US 7406967 B2
An arm board for supporting the forearm, wrist and hand during IV therapy which includes a contoured brace with removable straps for securing the forearm and middle two fingers of the patient's hand to the support, allowing some limited movement of the middle two fingers, and free movement of the little finger, thumb and index finger to reduce fatigue without altering the position of the IV tubing.
1. An arm support for supporting the forearm, wrist, hand and only two fingers of a patient during intravenous therapy, said arm support comprising:
a support body for supporting either a left arm and hand or a right arm and hand of the patient, said support body including
a first portion adapted for supporting a forearm of a patient,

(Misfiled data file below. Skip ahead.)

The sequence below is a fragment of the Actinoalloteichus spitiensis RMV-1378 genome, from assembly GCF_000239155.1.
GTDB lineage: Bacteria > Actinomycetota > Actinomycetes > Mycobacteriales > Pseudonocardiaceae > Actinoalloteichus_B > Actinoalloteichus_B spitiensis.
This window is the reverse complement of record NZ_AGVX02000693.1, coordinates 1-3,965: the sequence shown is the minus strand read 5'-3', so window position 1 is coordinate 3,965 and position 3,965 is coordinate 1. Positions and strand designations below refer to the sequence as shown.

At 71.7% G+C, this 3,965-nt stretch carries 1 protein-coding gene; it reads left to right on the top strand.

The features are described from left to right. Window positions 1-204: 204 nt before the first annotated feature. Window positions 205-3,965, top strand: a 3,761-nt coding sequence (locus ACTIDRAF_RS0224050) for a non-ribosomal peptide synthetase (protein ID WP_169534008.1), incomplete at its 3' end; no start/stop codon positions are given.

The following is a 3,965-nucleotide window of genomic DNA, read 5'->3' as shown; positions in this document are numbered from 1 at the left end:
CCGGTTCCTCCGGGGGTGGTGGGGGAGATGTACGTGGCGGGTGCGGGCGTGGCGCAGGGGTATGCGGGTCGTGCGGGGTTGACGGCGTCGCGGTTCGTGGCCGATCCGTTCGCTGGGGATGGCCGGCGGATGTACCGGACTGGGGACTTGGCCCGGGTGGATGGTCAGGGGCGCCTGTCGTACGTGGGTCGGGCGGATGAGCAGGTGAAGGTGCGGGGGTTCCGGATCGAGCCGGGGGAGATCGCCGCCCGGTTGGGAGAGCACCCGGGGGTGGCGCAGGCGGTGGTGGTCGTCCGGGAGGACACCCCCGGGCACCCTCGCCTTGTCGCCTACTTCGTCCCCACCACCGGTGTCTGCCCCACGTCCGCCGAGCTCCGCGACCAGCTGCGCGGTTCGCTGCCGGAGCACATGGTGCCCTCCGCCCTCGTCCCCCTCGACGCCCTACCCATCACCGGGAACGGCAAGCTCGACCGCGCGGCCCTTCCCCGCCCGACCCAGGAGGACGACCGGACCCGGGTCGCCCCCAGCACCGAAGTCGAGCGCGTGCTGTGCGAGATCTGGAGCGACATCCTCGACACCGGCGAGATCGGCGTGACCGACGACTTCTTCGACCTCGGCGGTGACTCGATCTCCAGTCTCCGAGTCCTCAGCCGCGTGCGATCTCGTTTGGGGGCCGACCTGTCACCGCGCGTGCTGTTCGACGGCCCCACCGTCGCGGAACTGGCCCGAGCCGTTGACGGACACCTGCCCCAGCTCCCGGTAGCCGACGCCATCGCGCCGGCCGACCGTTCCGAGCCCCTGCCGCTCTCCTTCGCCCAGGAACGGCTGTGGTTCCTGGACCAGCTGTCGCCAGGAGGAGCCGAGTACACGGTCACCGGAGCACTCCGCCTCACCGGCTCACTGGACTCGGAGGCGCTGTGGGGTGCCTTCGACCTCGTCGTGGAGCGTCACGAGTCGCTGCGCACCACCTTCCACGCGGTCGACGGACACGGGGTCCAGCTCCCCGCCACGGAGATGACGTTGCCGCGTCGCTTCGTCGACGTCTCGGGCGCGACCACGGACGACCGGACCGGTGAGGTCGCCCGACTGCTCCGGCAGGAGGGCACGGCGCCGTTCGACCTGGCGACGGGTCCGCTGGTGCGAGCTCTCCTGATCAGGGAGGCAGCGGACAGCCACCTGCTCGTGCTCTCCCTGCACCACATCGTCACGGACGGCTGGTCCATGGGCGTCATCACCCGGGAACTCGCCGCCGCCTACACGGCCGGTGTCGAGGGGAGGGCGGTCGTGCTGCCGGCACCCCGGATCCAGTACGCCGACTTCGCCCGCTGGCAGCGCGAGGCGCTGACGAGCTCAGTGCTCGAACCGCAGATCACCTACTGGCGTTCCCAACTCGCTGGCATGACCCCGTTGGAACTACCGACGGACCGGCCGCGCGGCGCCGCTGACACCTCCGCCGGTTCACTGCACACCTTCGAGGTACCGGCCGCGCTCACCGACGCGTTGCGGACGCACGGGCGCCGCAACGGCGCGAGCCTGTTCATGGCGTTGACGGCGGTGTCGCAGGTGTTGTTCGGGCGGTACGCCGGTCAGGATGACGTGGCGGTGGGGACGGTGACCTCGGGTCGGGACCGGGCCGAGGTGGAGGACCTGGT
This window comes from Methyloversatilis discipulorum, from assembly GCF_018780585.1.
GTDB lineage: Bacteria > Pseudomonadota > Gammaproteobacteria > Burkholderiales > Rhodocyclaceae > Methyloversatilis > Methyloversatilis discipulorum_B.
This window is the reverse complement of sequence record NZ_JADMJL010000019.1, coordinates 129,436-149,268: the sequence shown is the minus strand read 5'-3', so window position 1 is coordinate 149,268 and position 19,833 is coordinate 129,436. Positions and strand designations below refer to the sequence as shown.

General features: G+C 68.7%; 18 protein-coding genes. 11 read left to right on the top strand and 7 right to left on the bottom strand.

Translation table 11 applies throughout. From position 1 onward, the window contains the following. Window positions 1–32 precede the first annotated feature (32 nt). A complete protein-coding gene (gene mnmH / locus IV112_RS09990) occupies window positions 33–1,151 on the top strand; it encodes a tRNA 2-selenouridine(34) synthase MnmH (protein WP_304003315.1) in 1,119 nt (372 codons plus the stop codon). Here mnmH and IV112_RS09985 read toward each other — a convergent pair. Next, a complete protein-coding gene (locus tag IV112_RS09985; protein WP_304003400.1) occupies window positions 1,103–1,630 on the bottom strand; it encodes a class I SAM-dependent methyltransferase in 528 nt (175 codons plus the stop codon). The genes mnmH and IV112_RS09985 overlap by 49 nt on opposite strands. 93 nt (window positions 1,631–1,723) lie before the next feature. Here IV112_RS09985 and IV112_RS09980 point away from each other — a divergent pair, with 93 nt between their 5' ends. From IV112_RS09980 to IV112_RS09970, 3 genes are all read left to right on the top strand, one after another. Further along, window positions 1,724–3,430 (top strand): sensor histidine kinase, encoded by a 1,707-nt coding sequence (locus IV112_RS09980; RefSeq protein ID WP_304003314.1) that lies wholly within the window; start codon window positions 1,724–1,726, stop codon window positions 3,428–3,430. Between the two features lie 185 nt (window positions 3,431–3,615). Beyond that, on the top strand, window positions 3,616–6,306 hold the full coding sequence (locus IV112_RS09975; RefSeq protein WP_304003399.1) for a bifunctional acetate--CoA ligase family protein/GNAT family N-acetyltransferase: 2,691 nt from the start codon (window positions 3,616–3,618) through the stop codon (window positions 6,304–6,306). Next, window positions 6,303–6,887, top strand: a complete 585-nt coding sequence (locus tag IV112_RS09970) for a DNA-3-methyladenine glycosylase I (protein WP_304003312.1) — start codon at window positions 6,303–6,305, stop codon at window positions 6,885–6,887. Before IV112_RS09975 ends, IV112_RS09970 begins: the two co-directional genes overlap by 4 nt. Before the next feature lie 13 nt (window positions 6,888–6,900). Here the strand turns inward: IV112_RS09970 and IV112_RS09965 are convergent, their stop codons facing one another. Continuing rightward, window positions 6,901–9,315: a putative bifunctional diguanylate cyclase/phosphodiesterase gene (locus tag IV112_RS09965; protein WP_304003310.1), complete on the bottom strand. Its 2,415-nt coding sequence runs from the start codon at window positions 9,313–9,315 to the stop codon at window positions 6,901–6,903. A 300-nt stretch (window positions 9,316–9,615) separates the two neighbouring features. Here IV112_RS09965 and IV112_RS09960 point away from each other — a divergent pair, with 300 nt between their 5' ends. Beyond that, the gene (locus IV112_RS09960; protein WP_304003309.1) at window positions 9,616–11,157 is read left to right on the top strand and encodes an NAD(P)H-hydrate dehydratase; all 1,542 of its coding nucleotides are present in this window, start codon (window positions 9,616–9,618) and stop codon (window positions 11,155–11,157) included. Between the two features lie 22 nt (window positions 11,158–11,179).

a second portion extending upwardly at an angle in a range of approximately 20 to 40 degrees with respect to said first portion, said second portion supporting a wrist and a palm of one hand of the patient,
a third portion connected to the second portion, said third portion extending generally parallel to said first portion and adapted for supporting a portion of only the two middle fingers of the patient, and
a fourth portion extending downwardly from the third portion at an angle in a range of approximately 40 to 50 degrees, said fourth portion being of a width adapted for supporting the tips of only the two middle fingers of the patient.
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This application claims priority from and the benefit of U.S. Provisional Application Ser. No. 60/444,945, filed on Feb. 5, 2003.
1. Field of the Invention